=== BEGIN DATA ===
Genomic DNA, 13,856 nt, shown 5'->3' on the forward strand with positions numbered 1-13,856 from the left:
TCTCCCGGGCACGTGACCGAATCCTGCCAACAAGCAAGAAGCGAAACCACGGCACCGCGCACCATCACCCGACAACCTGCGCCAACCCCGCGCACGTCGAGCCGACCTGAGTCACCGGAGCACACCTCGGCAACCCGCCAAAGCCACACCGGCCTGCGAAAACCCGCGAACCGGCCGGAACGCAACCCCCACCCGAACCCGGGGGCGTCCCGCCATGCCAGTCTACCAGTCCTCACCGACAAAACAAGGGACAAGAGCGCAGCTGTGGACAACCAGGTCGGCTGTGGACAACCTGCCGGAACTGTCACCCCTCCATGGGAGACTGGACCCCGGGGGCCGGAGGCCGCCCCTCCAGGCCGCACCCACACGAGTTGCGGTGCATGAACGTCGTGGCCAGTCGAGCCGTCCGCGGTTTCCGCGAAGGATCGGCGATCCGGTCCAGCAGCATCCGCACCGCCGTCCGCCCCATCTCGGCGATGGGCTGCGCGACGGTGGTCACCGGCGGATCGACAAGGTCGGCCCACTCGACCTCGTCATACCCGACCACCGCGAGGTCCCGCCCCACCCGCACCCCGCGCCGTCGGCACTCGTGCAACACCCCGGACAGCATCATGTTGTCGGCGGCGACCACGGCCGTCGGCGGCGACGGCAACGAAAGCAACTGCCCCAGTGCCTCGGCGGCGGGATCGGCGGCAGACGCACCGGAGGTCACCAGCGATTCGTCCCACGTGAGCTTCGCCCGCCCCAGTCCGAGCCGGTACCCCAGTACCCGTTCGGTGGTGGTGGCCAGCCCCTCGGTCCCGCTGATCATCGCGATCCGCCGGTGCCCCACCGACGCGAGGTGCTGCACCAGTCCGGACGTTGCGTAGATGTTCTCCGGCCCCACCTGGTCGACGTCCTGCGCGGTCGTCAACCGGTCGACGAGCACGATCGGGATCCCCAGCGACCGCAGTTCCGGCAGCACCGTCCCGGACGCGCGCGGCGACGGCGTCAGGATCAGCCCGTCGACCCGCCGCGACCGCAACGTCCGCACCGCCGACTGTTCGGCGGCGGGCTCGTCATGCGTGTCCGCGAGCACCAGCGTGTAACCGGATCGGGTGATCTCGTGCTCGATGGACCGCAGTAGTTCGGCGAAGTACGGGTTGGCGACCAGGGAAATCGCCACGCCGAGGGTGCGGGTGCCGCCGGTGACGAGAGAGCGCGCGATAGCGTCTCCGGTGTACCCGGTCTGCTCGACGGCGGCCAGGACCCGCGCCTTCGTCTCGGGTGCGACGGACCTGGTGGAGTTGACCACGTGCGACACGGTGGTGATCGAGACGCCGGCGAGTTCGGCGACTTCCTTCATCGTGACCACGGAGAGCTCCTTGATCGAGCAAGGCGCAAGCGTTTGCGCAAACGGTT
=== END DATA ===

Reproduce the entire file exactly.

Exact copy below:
Genomic DNA, 13,856 nt, shown 5'->3' on the forward strand with positions numbered 1-13,856 from the left:
TCTCCCGGGCACGTGACCGAATCCTGCCAACAAGCAAGAAGCGAAACCACGGCACCGCGCACCATCACCCGACAACCTGCGCCAACCCCGCGCACGTCGAGCCGACCTGAGTCACCGGAGCACACCTCGGCAACCCGCCAAAGCCACACCGGCCTGCGAAAACCCGCGAACCGGCCGGAACGCAACCCCCACCCGAACCCGGGGGCGTCCCGCCATGCCAGTCTACCAGTCCTCACCGACAAAACAAGGGACAAGAGCGCAGCTGTGGACAACCAGGTCGGCTGTGGACAACCTGCCGGAACTGTCACCCCTCCATGGGAGACTGGACCCCGGGGGCCGGAGGCCGCCCCTCCAGGCCGCACCCACACGAGTTGCGGTGCATGAACGTCGTGGCCAGTCGAGCCGTCCGCGGTTTCCGCGAAGGATCGGCGATCCGGTCCAGCAGCATCCGCACCGCCGTCCGCCCCATCTCGGCGATGGGCTGCGCGACGGTGGTCACCGGCGGATCGACAAGGTCGGCCCACTCGACCTCGTCATACCCGACCACCGCGAGGTCCCGCCCCACCCGCACCCCGCGCCGTCGGCACTCGTGCAACACCCCGGACAGCATCATGTTGTCGGCGGCGACCACGGCCGTCGGCGGCGACGGCAACGAAAGCAACTGCCCCAGTGCCTCGGCGGCGGGATCGGCGGCAGACGCACCGGAGGTCACCAGCGATTCGTCCCACGTGAGCTTCGCCCGCCCCAGTCCGAGCCGGTACCCCAGTACCCGTTCGGTGGTGGTGGCCAGCCCCTCGGTCCCGCTGATCATCGCGATCCGCCGGTGCCCCACCGACGCGAGGTGCTGCACCAGTCCGGACGTTGCGTAGATGTTCTCCGGCCCCACCTGGTCGACGTCCTGCGCGGTCGTCAACCGGTCGACGAGCACGATCGGGATCCCCAGCGACCGCAGTTCCGGCAGCACCGTCCCGGACGCGCGCGGCGACGGCGTCAGGATCAGCCCGTCGACCCGCCGCGACCGCAACGTCCGCACCGCCGACTGTTCGGCGGCGGGCTCGTCATGCGTGTCCGCGAGCACCAGCGTGTAACCGGATCGGGTGATCTCGTGCTCGATGGACCGCAGTAGTTCGGCGAAGTACGGGTTGGCGACCAGGGAAATCGCCACGCCGAGGGTGCGGGTGCCGCCGGTGACGAGAGAGCGCGCGATAGCGTCTCCGGTGTACCCGGTCTGCTCGACGGCGGCCAGGACCCGCGCCTTCGTCTCGGGTGCGACGGACCTGGTGGAGTTGACCACGTGCGACACGGTGGTGATCGAGACGCCGGCGAGTTCGGCGACTTCCTTCATCGTGACCACGGAGAGCTCCTTGATCGAGCAAGGCGCAAGCGTTTGCGCAAACGGTT